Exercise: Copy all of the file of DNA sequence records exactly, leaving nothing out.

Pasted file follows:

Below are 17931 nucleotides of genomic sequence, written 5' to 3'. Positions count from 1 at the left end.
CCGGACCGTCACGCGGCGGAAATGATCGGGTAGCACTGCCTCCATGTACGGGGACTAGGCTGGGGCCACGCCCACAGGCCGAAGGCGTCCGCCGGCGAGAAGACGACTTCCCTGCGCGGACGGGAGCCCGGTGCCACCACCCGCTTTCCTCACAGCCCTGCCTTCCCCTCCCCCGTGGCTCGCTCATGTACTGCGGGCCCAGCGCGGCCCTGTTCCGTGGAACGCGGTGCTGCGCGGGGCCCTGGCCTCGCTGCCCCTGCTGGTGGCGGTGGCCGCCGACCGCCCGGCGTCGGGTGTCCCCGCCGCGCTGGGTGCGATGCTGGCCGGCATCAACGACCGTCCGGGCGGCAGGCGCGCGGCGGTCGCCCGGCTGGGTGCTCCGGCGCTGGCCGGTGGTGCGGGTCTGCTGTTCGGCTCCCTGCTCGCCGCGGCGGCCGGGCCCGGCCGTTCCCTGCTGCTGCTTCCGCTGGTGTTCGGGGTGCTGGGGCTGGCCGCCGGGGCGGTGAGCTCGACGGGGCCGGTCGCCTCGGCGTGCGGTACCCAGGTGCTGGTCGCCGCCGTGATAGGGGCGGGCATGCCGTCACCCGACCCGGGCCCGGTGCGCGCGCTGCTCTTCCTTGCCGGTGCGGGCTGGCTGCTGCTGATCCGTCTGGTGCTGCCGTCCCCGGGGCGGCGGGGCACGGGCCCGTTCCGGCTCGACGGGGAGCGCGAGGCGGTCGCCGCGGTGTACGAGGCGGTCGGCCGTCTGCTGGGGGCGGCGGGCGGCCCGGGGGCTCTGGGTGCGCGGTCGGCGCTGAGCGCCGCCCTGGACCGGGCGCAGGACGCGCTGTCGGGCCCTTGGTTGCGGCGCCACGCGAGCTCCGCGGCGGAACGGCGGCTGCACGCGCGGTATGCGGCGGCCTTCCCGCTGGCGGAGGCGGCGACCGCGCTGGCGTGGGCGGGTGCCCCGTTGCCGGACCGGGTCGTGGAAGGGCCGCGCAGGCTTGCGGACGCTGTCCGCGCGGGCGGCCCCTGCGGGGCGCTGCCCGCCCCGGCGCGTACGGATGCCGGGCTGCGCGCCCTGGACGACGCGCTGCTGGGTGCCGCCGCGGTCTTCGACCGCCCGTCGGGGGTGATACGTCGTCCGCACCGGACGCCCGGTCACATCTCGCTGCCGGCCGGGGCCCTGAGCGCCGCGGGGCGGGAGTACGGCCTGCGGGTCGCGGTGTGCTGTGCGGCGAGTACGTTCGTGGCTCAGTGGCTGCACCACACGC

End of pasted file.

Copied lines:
Below are 17931 nucleotides of genomic sequence, written 5' to 3'. Positions count from 1 at the left end.
CCGGACCGTCACGCGGCGGAAATGATCGGGTAGCACTGCCTCCATGTACGGGGACTAGGCTGGGGCCACGCCCACAGGCCGAAGGCGTCCGCCGGCGAGAAGACGACTTCCCTGCGCGGACGGGAGCCCGGTGCCACCACCCGCTTTCCTCACAGCCCTGCCTTCCCCTCCCCCGTGGCTCGCTCATGTACTGCGGGCCCAGCGCGGCCCTGTTCCGTGGAACGCGGTGCTGCGCGGGGCCCTGGCCTCGCTGCCCCTGCTGGTGGCGGTGGCCGCCGACCGCCCGGCGTCGGGTGTCCCCGCCGCGCTGGGTGCGATGCTGGCCGGCATCAACGACCGTCCGGGCGGCAGGCGCGCGGCGGTCGCCCGGCTGGGTGCTCCGGCGCTGGCCGGTGGTGCGGGTCTGCTGTTCGGCTCCCTGCTCGCCGCGGCGGCCGGGCCCGGCCGTTCCCTGCTGCTGCTTCCGCTGGTGTTCGGGGTGCTGGGGCTGGCCGCCGGGGCGGTGAGCTCGACGGGGCCGGTCGCCTCGGCGTGCGGTACCCAGGTGCTGGTCGCCGCCGTGATAGGGGCGGGCATGCCGTCACCCGACCCGGGCCCGGTGCGCGCGCTGCTCTTCCTTGCCGGTGCGGGCTGGCTGCTGCTGATCCGTCTGGTGCTGCCGTCCCCGGGGCGGCGGGGCACGGGCCCGTTCCGGCTCGACGGGGAGCGCGAGGCGGTCGCCGCGGTGTACGAGGCGGTCGGCCGTCTGCTGGGGGCGGCGGGCGGCCCGGGGGCTCTGGGTGCGCGGTCGGCGCTGAGCGCCGCCCTGGACCGGGCGCAGGACGCGCTGTCGGGCCCTTGGTTGCGGCGCCACGCGAGCTCCGCGGCGGAACGGCGGCTGCACGCGCGGTATGCGGCGGCCTTCCCGCTGGCGGAGGCGGCGACCGCGCTGGCGTGGGCGGGTGCCCCGTTGCCGGACCGGGTCGTGGAAGGGCCGCGCAGGCTTGCGGACGCTGTCCGCGCGGGCGGCCCCTGCGGGGCGCTGCCCGCCCCGGCGCGTACGGATGCCGGGCTGCGCGCCCTGGACGACGCGCTGCTGGGTGCCGCCGCGGTCTTCGACCGCCCGTCGGGGGTGATACGTCGTCCGCACCGGACGCCCGGTCACATCTCGCTGCCGGCCGGGGCCCTGAGCGCCGCGGGGCGGGAGTACGGCCTGCGGGTCGCGGTGTGCTGTGCGGCGAGTACGTTCGTGGCTCAGTGGCTGCACCACACGC